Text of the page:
Episode 4 Supplement

There's something all but magical about scientific notebooks, with their promise of bringing the viewer into the space where science happened in the moment—almost as if in turning the pages one can peel back intervening time to stand with the observer as the scientific record is made. Our imaginations at play with the materiality of the artifacts, our several understandings of how science may have been done, and who did the science, help conjure the spell of such relics. Even when scientific notebooks are opened for data mining, historical or scientific, that aura is never entirely dissipated. This is as true for astronomical logbooks as for any first or second generation record of observations made "in the field"—made in any field.

The serious study of scientific notebooks in all their variety and variety of aspect is a relatively recent scholarly activity. Collective studies of various cases and themes have appeared, such as Reworking the Bench: Research Notebooks in the History of Science, ed. Frederic L. Holmes, Jürgen Renn, and Hans-Jörg Rheinberger, Archimedes 7 (Dordrecht–Boston: Kluwer Academic Publishers, 2003), along with monographs on certain periods or types of notebooks, such as  Richard Yeo, Notebooks, English Virtuosi, and Early Modern Science (Chicago and London: University of Chicago Press, 2014).

We are presently in what seems a golden age for the unfolding of the potential of electronic hosting, searching, and analysis of corpora of texts. We can all benefit from these developments, particularly in the toppling of barriers to the ready consultability of electronic facsimiles of scientific notebooks. Now one can call up a "laboratory" notebook of Sir Isaac Newton's, Cambridge University Library, MS Add.3975, to look at his alchemical and other researches, as easily as one can consult the chemical notebooks of Sir John Herschel in the Science Museum in London, MSS/0478/1-4. Or, if there is a question about the observations of the Rev'd  Nevil Maskelyne taken during his 1761 transit of Venus expedition, his Journal of a Voyage to St. Helena, Cambridge, RGO 4/150, is not remote in terms of cyberspace.

In regard to some of the matter mentioned in the podcast, Simon Newcomb's scientific account of how he set the record straight about Fr. Hell's 18th-century transit of Venus observations, through recourse to Fr. Hell's observational logbooks, can be found in Simon Newcomb, "On Hell's alleged falsification of his observations of the transit of Venus in 1769", in Monthly Notices of the Royal Astronomical Society, Vol. 43, 7 (1883, May), 371-381. He also wrote a more popular account in his autobiography: Simon Newcomb, The Reminiscences of an Astronomer (Boston and New York: Houghton, Mifflin and Company), pp. 156-160.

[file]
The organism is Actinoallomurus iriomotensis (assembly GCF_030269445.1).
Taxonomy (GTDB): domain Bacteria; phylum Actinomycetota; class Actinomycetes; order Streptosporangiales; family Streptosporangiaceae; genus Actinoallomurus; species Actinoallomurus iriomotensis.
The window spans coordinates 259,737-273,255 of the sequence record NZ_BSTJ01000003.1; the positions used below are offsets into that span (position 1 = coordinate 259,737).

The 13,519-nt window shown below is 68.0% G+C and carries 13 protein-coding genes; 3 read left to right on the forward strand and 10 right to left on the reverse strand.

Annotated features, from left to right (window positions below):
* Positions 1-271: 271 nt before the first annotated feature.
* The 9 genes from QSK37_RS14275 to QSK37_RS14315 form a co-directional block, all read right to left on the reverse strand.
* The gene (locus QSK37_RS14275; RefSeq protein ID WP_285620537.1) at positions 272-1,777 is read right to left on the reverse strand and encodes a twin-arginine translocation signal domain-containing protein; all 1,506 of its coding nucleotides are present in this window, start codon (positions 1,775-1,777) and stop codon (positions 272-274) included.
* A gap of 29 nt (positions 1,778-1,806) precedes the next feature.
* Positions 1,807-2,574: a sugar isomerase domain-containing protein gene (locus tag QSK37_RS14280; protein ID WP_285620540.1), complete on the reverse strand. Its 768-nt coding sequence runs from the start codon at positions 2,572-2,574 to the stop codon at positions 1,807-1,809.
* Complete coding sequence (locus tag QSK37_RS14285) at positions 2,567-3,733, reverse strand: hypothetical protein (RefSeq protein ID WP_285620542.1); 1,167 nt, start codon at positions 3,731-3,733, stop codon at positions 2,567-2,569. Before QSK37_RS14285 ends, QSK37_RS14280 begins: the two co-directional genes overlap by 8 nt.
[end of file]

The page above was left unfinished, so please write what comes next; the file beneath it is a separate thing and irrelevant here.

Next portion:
A few pages from James Keeler's LIck Observatiory logbooks are avaiable for consultation (Jupiter, & some spectra; unfortunately, the full notebooks have not been made publicly accessible. Perhaps one day more of the invaluable logbook treasuries of the Lick Observatory, and the Observatoire de Paris will come online).

For a modern reevaluation of Alexander Marshack's attempt to interpret markings on Upper Paleolithic and later artifcats as "astronomical" records, see the studies in: An Enquiring Mind: Studies in Honor of Alexander Marshack, ed. Paul G. Bahn, American School of Prehistoric Research Monograph (Oxford–Oakville, Conn: Oxbow Books, 2009).

A few of the few surviving observational records from the RASC's earliest year are images of Venus, and Jupiter by Andrew Elvins (note: these may very well be second generation images). Little else in the way of graphic observational record survives from our earliest period. Another of the rare survivals was illustrated in the supplement to podcast 1, namely the use of the verso of the draft of our surviving first bylaws for observational notes on the solar eclipse of 1869 August 7.1

William F. Denning, Telescopic Work for Starlight Evenings (London: Taylor and Francis, 1891), is certainly still worth reading. On Denning, see Martin Beech's useful short biographical note.

Mary Byrd's guidelines for an astronomical notebook are in: Mary E. Byrd, A Laboratory Manual in Astronomy (Boston: Ginn & Company, 1899).

And, very much of the present, David Levy's logbooks can all be consulted online. For background, see: Roy Bishop, "David Levy and his Observing Logs", and R.A. Rosenfeld, "David Levy’s Logbooks in Context".

Guidelines for present amateur practice are offerred in current editions of the RASC Observer's Handbook, and (briefly) in Sky & Telescope.

—R.A. Rosenfeld

A transcript of this podcast is available.

Footnote

1. This reminds us of how parsimonious our Victorian ancestors could be with paper. Even some of those who were well-off regulated their use of paper in an almost Scrooge-like fashion. A telling example from the period of the Society's revival in the 1890s survives in Sir Adam Wilson's employmeny of the verso of a legal document for his observational drawing of the transit of Mercury of 1891 May 9.

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Sunday, September 9, 2018 - 2:30am